The long-term case for Yahoo stock

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Yahoo has been in the news more than any other corporation; the soap opera drama that exists with the corporate few and investor Carl Icahn was more than enough to fuel headlines. Now that the deal is finalized with Icahn giving up his proxy vote to overthrow the board and eventually sell out to Microsoft, Yahoo has given him three seats on the newly larger board of 11. This gives Icahn some sway in the Yahoo board, but not enough to push any serious changes.

Yahoo and Icahn seal the deal

It looked as though Yahoo had finally bought Icahn off, but second quarter earnings will likely bring a new look into a Microsoft buyout. Throughout the takeover struggle, Yahoo has noted that the business is extremely undervalued, given its potential on the internet. However, at $20 per share, Yahoo is priced accordingly. A PE of 29 is not high considering its industry; Google trades at a PE of 33 and Amazon a PE of 56. It should be considered that Yahoo’s growth rates are also lagging behind the others when compared to the earnings multiple. Yahoo shows a PEG of 2.33, while Google boasts a .8 PEG ratio and Amazon a 1.9.

Yahoo’s seemingly terrible second quarter results do put new hope into a Microsoft takeover. A buyout would add 50% to Yahoo’s value to shareholders if sold at the previous price of $31 per share. That bid is extremely high, granting Yahoo a earnings multiple of 45. On the free market, Yahoo could not achieve that kind of price, especially when its search engine earnings are falling rather than rising.

Yahoo’s dropping earnings

Yahoo showed eight straight quarters of negative growth before Microsoft’s takeover offer. If Icahn and the other two new directors can persuade the rest that a Microsoft deal is in its best interest, Yahoo stockholders have reason to celebrate. Yahoo stock could run up 50% in a matter of days if a new deal is reached. Surely Google shareholders will have reason to complain, but it’s likely that the two merged engines will happily coexist with Google as they do now.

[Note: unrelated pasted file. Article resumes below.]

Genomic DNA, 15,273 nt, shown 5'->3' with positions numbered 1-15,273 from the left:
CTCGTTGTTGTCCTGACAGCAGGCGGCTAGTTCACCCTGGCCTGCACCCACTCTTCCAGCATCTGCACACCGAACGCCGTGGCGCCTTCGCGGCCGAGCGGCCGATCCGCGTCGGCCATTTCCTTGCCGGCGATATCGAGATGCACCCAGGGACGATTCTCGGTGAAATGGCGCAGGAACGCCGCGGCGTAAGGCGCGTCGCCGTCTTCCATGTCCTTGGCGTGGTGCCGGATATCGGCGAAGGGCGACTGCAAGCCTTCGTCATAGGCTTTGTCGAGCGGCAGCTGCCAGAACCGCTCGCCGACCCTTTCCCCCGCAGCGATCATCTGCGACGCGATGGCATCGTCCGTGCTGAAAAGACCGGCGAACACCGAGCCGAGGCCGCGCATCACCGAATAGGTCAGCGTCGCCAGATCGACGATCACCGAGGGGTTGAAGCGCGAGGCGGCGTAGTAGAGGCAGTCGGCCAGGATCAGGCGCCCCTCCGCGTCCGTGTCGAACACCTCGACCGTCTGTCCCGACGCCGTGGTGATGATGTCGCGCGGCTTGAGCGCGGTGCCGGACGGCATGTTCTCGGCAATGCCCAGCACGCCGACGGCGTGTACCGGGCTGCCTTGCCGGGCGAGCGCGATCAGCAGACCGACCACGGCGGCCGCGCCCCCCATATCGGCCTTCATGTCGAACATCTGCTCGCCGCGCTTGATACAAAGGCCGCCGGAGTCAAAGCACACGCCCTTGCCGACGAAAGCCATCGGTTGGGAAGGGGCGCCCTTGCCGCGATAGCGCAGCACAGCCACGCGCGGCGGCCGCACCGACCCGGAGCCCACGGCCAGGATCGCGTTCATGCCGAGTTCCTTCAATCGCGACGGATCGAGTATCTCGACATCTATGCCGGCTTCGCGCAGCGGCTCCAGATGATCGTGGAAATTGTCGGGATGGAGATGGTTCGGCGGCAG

Microsoft’s bid far too much

From the stance of Microsoft, it’s hard to see why it would be smart to ever pay a 50% premium for a company that is slowly losing its business. Microsoft has made billions doing what it does best – pumping out new software every four years and selling it to the same millions of clients. MSN continues to struggle in the search engine field, logging in at a distant third for total search volume. Microsoft’s $240 Million infusion into Facebook valued the new social marketing site at $15 Billion, but that investment has yet to even look rewarding. Even Microsoft’s internet browser is falling off the map; a free browser produced by Mozilla is sweeping the internet and its marketshare.

What Microsoft does right is creating software. Shareholders should be concerned that Microsoft is spreading itself too thin and may eventually raise prices on its software to help fund its efforts in dominating the internet. Yahoo is clearly not worth a 50% premium, but it seems that Microsoft wants it just so Google does not. The two have been in an acquisition war in businesses like AOL, and then dueled with Google’s investment in Myspace and Microsoft’s in Facebook.

Hold on for Icahn

Yahoo shareholders should hold on and see if Icahn can truly work his magic on the Yahoo board. Even as Yahoo reported that its earnings tumbled by 18% from this time last year, traders were nice to the internet portal and ate up guidance that its yearly figures will be near target. Short sellers have apparently made their cash with Yahoo and are uninterested in pushing it down. If Yahoo reports another bad quarter, let the Microsoft talks begin yet again.

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